Python3

 # Python code to implement the approach   # Function to find a Monotonic # decreasing stack def decreasingStack(arr, N):     stack = []     for i in range(N):                 # Either stack empty or         # all smaller nums are popped off         while len(stack)>0 and stack[-1] < arr[i]:             stack.pop()         stack.append(arr[i])               N2 = len(stack)     ans = [0]*N2     j = N2-1           # Empty Stack     while stack != []:         ans[j] = stack.pop()         j -= 1           # Displaying the original array     print('The array: ',end = ' ')     for i in range(N):         print(arr[i],end = ' ')     print()           # Displaying Monotonic Decreasing Stack     print('The array: ',end = ' ')     for i in range(N2):         print(ans[i],end = ' ')     print()           # Driver code arr = [15, 17, 12, 13, 14, 10] N = len(arr)   # Function call decreasingStack(arr, N)   # This code is contributed by hardikkhuswaha.

C#

 // C# code using System; using System.Collections.Generic;   public class GFG {     // Function to find a Monotonic   // decreasing stack   static void decreasingStack(int[] arr, int N)   {     // Initialising Stack     Stack stk = new Stack();       for (int i = 0; i < N; i++) {         // Either stack empty or       // all smaller nums are popped off       while (stk.Count > 0 && stk.Peek() < arr[i]) {         stk.Pop();       }       stk.Push(arr[i]);     }       int N2 = stk.Count;     int[] ans = new int[N2];     int j = N2 - 1;       // Empty stack     while (stk.Count > 0) {         ans[j] = stk.Peek();       stk.Pop();       j--;     }       // Displaying the original array     Console.Write("The Array: ");     for (int i = 0; i < N; i++) {         Console.Write(arr[i] + " ");     }     Console.WriteLine();       // Displaying Monotonic Decreasing Stack     Console.Write("The Stack: ");     for (int i = 0; i < N2; i++) {         Console.Write(ans[i] + " ");     }     Console.WriteLine();   }     // Driver code   public static void Main(string[] args)   {     int[] arr = { 15, 17, 12, 13, 14, 10 };     int N = arr.Length;       // Function call     decreasingStack(arr, N);   } }   // This code is contributed by ishankhandelwals.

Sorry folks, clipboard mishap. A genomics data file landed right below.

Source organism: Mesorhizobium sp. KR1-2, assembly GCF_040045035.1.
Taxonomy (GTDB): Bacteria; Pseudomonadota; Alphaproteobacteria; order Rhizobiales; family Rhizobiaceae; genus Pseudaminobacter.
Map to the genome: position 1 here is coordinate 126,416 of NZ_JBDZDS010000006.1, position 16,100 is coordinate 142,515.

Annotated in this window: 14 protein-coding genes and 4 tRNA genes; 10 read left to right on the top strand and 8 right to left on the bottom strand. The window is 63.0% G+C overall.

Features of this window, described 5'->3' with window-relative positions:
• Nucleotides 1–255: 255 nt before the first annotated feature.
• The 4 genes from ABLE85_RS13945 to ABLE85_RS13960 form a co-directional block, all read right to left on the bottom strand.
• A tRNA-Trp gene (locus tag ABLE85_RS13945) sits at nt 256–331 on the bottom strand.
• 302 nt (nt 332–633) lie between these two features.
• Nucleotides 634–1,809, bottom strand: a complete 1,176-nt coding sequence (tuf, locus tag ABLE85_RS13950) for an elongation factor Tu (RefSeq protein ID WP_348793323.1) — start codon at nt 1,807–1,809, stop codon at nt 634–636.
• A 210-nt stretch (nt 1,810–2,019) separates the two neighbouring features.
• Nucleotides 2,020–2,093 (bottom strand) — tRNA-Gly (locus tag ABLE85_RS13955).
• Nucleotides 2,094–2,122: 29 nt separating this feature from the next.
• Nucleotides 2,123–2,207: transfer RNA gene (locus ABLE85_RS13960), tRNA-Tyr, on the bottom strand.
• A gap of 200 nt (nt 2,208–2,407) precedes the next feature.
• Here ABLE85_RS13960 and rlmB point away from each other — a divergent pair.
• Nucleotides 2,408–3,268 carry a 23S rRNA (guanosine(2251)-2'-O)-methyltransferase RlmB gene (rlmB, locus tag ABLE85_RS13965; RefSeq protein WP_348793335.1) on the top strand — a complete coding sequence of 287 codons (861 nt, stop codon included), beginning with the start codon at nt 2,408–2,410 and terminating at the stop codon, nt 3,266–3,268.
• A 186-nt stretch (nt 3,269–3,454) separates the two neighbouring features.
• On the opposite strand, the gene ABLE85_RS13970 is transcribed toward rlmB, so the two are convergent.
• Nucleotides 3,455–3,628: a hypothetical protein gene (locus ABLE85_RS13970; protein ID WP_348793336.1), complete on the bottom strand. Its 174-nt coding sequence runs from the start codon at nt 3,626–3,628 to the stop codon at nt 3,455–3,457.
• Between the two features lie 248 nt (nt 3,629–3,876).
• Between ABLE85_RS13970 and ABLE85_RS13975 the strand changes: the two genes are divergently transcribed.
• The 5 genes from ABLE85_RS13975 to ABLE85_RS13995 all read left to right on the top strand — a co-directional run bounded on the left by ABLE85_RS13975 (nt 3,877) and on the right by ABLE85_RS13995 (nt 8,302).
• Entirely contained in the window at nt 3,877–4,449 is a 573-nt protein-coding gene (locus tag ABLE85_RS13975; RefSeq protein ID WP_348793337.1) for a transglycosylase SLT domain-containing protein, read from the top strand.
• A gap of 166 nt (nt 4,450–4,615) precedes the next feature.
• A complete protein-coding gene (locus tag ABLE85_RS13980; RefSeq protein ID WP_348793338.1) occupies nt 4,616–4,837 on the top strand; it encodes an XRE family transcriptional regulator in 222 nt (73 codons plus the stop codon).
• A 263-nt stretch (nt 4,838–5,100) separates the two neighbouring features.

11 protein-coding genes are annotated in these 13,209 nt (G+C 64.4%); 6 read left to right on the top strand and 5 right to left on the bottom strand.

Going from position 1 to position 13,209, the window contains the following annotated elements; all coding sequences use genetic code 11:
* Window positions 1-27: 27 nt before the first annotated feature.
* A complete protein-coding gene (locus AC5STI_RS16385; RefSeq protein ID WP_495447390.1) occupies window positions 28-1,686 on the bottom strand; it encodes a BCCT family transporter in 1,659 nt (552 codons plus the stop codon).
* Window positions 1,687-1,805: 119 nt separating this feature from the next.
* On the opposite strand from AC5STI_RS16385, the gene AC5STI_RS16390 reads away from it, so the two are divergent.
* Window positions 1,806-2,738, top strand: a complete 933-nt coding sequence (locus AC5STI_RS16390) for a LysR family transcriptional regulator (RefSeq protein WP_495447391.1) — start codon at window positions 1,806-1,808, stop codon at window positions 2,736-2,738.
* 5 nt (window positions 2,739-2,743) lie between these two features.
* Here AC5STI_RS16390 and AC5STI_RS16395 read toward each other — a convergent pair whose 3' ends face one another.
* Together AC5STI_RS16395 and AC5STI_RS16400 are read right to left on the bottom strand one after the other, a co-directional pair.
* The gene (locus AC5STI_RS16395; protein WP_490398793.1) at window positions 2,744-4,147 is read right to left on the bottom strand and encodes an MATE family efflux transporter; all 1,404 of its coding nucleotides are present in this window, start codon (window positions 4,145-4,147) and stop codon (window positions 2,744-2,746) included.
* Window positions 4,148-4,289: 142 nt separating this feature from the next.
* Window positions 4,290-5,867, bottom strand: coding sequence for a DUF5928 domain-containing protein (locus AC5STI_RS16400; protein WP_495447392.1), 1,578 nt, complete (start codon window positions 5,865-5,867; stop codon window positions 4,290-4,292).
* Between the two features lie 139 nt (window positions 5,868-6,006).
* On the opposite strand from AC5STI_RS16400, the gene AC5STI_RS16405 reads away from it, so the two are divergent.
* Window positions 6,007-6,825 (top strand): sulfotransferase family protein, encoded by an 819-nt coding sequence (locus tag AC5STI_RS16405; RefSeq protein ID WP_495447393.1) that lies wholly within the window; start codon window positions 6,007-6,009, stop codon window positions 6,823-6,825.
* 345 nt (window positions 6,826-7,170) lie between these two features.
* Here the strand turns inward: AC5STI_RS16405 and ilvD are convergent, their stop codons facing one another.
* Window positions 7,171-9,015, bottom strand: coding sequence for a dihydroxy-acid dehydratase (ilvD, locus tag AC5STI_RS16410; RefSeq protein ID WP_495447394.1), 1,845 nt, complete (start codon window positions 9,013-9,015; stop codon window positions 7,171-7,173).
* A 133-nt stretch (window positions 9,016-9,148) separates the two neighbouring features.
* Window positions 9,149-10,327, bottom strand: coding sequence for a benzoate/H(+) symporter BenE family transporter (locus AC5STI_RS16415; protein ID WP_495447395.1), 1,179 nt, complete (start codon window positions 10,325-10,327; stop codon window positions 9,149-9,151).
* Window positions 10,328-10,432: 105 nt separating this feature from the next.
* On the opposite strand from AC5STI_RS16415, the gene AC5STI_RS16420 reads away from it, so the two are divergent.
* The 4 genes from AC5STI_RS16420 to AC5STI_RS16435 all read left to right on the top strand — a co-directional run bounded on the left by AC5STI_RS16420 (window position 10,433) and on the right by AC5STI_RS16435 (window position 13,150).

Javascript

 // // Js code to implement the approach // // Function to find a Monotonic // // decreasing stack function decreasingStack(arr, N) {       // initialising Stack     let stk = [];     for (let i = 0; i < N; i++)     {               // Either stack empty or         // all smaller nums are popped off         while (stk.length > 0 && stk[0] < arr[i]) {             stk.shift();         }         stk.unshift(arr[i]);     }     let N2 = stk.length;     let ans = Array(N2).fill(0);     let j = N2 - 1;     // Empty stack     while (stk.length != 0) {         ans[j] = stk[0];         stk.shift();         j--;     }           // Displaying the original array     console.log("The Array: ");     for (let i = 0; i < N; i++) {         console.log(arr[i]);     }           // Displaying Monotonic Decreasing Stack     console.log("The Stack: ");     for (let i = 0; i < N2; i++) {         console.log(ans[i]);     } }   // Driver code let arr = [15, 17, 12, 13, 14, 10]; let N = arr.length;   // Function call decreasingStack(arr, N);   // This code is contributed by ishankhandelwals.

Output

The Array: 15 17 12 13 14 10
The Stack: 17 14 10

Time Complexity: O(N)
Auxiliary Space: O(N)Â

Note that this implementation assumes that all elements in the input array are distinct. If there are duplicates, we need to modify the implementation to handle them correctly.

Applications of Monotonic Stack :

• Monotonic stack is generally used to deal with a typical problem like Next Greater Element. NGE (Find the first value on the right that is greater than the element.
• Also can be used for its varieties.
• Next Smaller Element
• Previous Greater Element
• Previous Smaller Element
• Also, we use it to get the greatest or smallest array or string by the given conditions (remaining size k/ no duplicate).
• To understand the optimization power of monotonic stacks, let’s take this example problem: Minimum Cost Tree From Leaf Values. This problem can be solved in 3 different algorithm ways, out of which the monotonic stack is the most optimized approach.
• Dynamic Programming Algorithmic Approach: O(N^3) Time O(N^2) Space
• Greedy Algorithmic Approach: O(N^2) Time O(1) Space
• Monotonic Stack Algorithmic Approach: O(N) Time O(N) Space

Follow the link to know How to Identify and Solve the Monotonic Stack Problems

• We can use the extra space of a monotonic stack to reduce the time complexity.
• We can get the nearest smaller or greater element depending on the monotonic stack type, by just retrieving the stack’s top element, which is just an O(1) operation.
• The monotonic stack helps us maintain maximum and minimum elements in the range and keeps the order of elements in the range. Therefore, we donâ€™t need to compare elements one by one again to get minima and maxima in the range. Meanwhile, because it keeps the elementâ€™s order, we only need to update the stack based on the newest added element.